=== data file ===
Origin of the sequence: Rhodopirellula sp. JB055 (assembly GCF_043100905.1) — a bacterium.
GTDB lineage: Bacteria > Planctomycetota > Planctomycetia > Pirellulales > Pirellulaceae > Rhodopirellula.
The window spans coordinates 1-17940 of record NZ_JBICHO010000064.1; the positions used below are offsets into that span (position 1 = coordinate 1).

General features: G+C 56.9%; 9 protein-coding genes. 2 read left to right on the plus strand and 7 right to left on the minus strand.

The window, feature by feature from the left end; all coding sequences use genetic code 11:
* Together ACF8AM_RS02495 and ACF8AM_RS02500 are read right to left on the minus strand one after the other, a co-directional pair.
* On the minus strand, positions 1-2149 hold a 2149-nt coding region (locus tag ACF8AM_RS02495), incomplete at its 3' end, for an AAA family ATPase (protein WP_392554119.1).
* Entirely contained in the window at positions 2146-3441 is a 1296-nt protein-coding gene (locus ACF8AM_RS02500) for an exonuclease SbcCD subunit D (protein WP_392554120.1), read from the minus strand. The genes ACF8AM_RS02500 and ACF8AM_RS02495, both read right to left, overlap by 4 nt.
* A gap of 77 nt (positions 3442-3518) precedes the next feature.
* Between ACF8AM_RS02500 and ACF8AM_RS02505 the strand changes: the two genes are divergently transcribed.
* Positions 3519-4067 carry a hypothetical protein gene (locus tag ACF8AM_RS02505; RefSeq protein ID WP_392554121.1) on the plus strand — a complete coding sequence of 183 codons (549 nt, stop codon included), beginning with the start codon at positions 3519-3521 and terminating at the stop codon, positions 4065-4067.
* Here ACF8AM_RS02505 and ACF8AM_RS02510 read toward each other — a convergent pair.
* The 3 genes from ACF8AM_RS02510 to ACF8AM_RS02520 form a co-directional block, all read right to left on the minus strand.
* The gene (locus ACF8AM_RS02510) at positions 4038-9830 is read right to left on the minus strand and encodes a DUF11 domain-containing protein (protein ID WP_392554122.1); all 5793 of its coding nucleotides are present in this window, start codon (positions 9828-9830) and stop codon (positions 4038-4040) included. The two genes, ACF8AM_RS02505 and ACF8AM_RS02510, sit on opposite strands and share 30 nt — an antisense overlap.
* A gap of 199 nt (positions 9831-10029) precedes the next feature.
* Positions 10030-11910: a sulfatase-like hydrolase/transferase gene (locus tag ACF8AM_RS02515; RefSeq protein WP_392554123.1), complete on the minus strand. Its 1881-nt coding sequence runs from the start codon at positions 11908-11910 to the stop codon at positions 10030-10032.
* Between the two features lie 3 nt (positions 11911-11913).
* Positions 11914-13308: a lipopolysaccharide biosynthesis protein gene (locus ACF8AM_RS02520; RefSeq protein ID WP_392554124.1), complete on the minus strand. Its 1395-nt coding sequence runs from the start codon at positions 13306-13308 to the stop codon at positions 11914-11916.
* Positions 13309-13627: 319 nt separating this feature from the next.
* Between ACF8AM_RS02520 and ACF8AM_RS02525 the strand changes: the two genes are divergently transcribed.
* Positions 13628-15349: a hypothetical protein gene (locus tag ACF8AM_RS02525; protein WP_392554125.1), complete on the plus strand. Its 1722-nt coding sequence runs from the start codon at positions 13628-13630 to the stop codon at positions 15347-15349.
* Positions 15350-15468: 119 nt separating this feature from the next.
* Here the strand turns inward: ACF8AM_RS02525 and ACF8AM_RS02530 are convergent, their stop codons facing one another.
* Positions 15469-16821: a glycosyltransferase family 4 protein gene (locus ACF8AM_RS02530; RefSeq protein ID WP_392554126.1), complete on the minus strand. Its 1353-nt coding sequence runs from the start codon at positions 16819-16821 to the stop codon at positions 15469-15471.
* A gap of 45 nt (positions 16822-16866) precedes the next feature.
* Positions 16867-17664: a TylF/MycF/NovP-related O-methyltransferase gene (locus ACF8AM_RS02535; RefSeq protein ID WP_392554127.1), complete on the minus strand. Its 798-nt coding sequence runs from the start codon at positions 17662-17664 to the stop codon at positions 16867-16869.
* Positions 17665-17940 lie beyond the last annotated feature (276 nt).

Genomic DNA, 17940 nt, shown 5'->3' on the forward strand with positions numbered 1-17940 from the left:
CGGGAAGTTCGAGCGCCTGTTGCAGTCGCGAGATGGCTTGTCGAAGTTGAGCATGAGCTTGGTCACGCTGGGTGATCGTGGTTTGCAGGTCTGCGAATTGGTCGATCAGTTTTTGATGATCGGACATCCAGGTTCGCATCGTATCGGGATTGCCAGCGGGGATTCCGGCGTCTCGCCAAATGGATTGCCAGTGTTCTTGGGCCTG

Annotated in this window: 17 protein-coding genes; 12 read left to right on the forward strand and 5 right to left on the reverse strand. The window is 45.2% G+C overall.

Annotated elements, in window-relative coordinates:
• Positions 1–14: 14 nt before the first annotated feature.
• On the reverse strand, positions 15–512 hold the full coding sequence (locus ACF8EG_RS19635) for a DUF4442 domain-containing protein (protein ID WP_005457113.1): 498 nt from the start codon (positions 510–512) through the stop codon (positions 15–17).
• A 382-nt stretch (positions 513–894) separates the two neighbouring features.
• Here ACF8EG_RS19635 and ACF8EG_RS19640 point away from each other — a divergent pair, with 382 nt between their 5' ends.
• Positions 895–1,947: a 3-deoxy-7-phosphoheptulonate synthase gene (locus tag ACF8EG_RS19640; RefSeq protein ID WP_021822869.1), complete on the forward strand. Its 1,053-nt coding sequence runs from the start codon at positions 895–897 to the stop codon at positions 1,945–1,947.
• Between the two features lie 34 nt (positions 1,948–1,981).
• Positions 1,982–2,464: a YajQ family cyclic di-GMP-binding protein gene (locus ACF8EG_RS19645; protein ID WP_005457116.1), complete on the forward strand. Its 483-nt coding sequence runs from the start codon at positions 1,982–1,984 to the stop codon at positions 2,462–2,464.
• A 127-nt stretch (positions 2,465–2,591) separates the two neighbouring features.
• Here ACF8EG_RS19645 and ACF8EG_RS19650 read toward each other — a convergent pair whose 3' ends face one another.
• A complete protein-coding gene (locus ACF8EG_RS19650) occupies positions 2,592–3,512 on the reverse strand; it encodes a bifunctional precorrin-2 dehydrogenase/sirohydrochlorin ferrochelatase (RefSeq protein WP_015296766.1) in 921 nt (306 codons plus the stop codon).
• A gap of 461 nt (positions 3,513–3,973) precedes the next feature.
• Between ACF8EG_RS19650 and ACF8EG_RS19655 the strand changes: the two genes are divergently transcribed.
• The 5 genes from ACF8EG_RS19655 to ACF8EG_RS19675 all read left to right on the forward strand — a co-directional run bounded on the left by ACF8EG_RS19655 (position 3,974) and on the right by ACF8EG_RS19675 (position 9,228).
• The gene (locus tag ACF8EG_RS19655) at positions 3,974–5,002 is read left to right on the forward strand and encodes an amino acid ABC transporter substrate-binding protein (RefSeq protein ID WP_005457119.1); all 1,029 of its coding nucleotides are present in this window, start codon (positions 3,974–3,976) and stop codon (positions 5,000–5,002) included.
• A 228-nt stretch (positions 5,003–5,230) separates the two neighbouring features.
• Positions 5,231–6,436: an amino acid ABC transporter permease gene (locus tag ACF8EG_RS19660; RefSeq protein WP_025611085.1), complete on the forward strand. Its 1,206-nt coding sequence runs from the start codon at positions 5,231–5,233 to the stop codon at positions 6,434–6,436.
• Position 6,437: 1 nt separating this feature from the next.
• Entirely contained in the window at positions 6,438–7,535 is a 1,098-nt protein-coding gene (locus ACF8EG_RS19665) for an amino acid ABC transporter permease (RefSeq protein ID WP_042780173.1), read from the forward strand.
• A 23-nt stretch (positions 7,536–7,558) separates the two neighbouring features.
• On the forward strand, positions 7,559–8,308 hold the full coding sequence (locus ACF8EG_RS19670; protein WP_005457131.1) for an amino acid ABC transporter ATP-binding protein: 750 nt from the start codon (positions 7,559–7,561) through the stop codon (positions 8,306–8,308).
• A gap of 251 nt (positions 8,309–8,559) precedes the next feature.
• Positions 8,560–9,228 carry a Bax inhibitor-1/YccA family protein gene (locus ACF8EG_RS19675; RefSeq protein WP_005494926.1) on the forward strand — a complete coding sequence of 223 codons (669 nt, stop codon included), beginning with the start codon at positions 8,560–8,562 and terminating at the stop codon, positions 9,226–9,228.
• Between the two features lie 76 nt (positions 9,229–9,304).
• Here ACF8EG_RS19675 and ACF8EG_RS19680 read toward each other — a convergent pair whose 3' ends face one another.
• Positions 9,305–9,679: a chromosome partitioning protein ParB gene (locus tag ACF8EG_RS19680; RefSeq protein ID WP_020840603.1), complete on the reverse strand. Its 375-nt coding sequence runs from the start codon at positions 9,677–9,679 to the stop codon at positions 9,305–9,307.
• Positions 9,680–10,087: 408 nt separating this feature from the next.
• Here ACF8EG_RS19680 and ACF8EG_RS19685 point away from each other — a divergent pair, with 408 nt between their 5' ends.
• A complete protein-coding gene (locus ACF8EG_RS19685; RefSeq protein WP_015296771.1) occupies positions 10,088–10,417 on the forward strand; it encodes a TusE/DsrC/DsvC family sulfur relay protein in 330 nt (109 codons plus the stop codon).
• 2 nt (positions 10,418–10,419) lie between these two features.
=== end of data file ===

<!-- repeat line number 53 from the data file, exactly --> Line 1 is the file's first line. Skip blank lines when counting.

• Positions 8,560–9,228 carry a Bax inhibitor-1/YccA family protein gene (locus ACF8EG_RS19675; RefSeq protein WP_005494926.1) on the forward strand — a complete coding sequence of 223 codons (669 nt, stop codon included), beginning with the start codon at positions 8,560–8,562 and terminating at the stop codon, positions 9,226–9,228.